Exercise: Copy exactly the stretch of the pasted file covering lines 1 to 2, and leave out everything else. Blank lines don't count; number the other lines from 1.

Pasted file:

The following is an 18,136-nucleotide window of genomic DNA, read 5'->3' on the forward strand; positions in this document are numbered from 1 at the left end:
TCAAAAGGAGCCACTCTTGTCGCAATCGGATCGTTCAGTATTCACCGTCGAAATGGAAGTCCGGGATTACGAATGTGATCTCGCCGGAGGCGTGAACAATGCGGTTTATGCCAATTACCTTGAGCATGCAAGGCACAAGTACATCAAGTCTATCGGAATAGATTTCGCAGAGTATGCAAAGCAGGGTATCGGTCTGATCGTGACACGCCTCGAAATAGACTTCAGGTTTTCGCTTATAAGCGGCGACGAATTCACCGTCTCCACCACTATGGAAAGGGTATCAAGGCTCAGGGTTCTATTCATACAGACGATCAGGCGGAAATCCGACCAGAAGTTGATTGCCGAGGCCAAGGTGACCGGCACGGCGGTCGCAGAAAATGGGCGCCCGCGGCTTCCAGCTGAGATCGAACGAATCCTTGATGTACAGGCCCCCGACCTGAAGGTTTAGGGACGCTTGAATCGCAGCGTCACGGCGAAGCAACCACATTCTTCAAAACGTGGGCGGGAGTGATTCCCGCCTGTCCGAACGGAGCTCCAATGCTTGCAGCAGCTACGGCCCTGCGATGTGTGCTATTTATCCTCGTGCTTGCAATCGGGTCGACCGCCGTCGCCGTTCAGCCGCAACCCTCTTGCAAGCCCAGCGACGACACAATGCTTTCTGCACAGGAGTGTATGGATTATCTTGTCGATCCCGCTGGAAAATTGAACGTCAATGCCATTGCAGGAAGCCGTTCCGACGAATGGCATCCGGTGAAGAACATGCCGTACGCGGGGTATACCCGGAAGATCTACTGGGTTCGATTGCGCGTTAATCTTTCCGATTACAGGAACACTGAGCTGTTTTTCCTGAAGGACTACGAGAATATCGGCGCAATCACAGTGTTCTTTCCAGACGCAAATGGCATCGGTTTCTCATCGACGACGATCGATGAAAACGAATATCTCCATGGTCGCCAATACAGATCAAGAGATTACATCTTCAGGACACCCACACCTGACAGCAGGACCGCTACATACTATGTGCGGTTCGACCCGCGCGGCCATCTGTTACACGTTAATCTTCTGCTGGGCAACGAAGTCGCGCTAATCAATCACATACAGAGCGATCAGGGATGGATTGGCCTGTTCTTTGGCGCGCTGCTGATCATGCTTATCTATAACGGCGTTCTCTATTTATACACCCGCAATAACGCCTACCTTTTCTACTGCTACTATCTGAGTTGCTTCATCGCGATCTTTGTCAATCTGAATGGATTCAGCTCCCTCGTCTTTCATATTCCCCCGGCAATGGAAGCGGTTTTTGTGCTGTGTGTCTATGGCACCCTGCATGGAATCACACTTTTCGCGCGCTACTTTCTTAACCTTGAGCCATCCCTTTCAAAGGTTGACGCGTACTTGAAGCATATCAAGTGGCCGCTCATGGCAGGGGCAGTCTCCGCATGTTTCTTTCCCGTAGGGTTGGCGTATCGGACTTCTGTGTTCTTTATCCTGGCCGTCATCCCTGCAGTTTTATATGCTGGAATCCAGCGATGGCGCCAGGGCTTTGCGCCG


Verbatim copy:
The following is an 18,136-nucleotide window of genomic DNA, read 5'->3' on the forward strand; positions in this document are numbered from 1 at the left end:
TCAAAAGGAGCCACTCTTGTCGCAATCGGATCGTTCAGTATTCACCGTCGAAATGGAAGTCCGGGATTACGAATGTGATCTCGCCGGAGGCGTGAACAATGCGGTTTATGCCAATTACCTTGAGCATGCAAGGCACAAGTACATCAAGTCTATCGGAATAGATTTCGCAGAGTATGCAAAGCAGGGTATCGGTCTGATCGTGACACGCCTCGAAATAGACTTCAGGTTTTCGCTTATAAGCGGCGACGAATTCACCGTCTCCACCACTATGGAAAGGGTATCAAGGCTCAGGGTTCTATTCATACAGACGATCAGGCGGAAATCCGACCAGAAGTTGATTGCCGAGGCCAAGGTGACCGGCACGGCGGTCGCAGAAAATGGGCGCCCGCGGCTTCCAGCTGAGATCGAACGAATCCTTGATGTACAGGCCCCCGACCTGAAGGTTTAGGGACGCTTGAATCGCAGCGTCACGGCGAAGCAACCACATTCTTCAAAACGTGGGCGGGAGTGATTCCCGCCTGTCCGAACGGAGCTCCAATGCTTGCAGCAGCTACGGCCCTGCGATGTGTGCTATTTATCCTCGTGCTTGCAATCGGGTCGACCGCCGTCGCCGTTCAGCCGCAACCCTCTTGCAAGCCCAGCGACGACACAATGCTTTCTGCACAGGAGTGTATGGATTATCTTGTCGATCCCGCTGGAAAATTGAACGTCAATGCCATTGCAGGAAGCCGTTCCGACGAATGGCATCCGGTGAAGAACATGCCGTACGCGGGGTATACCCGGAAGATCTACTGGGTTCGATTGCGCGTTAATCTTTCCGATTACAGGAACACTGAGCTGTTTTTCCTGAAGGACTACGAGAATATCGGCGCAATCACAGTGTTCTTTCCAGACGCAAATGGCATCGGTTTCTCATCGACGACGATCGATGAAAACGAATATCTCCATGGTCGCCAATACAGATCAAGAGATTACATCTTCAGGACACCCACACCTGACAGCAGGACCGCTACATACTATGTGCGGTTCGACCCGCGCGGCCATCTGTTACACGTTAATCTTCTGCTGGGCAACGAAGTCGCGCTAATCAATCACATACAGAGCGATCAGGGATGGATTGGCCTGTTCTTTGGCGCGCTGCTGATCATGCTTATCTATAACGGCGTTCTCTATTTATACACCCGCAATAACGCCTACCTTTTCTACTGCTACTATCTGAGTTGCTTCATCGCGATCTTTGTCAATCTGAATGGATTCAGCTCCCTCGTCTTTCATATTCCCCCGGCAATGGAAGCGGTTTTTGTGCTGTGTGTCTATGGCACCCTGCATGGAATCACACTTTTCGCGCGCTACTTTCTTAACCTTGAGCCATCCCTTTCAAAGGTTGACGCGTACTTGAAGCATATCAAGTGGCCGCTCATGGCAGGGGCAGTCTCCGCATGTTTCTTTCCCGTAGGGTTGGCGTATCGGACTTCTGTGTTCTTTATCCTGGCCGTCATCCCTGCAGTTTTATATGCTGGAATCCAGCGATGGCGCCAGGGCTTTGCGCCG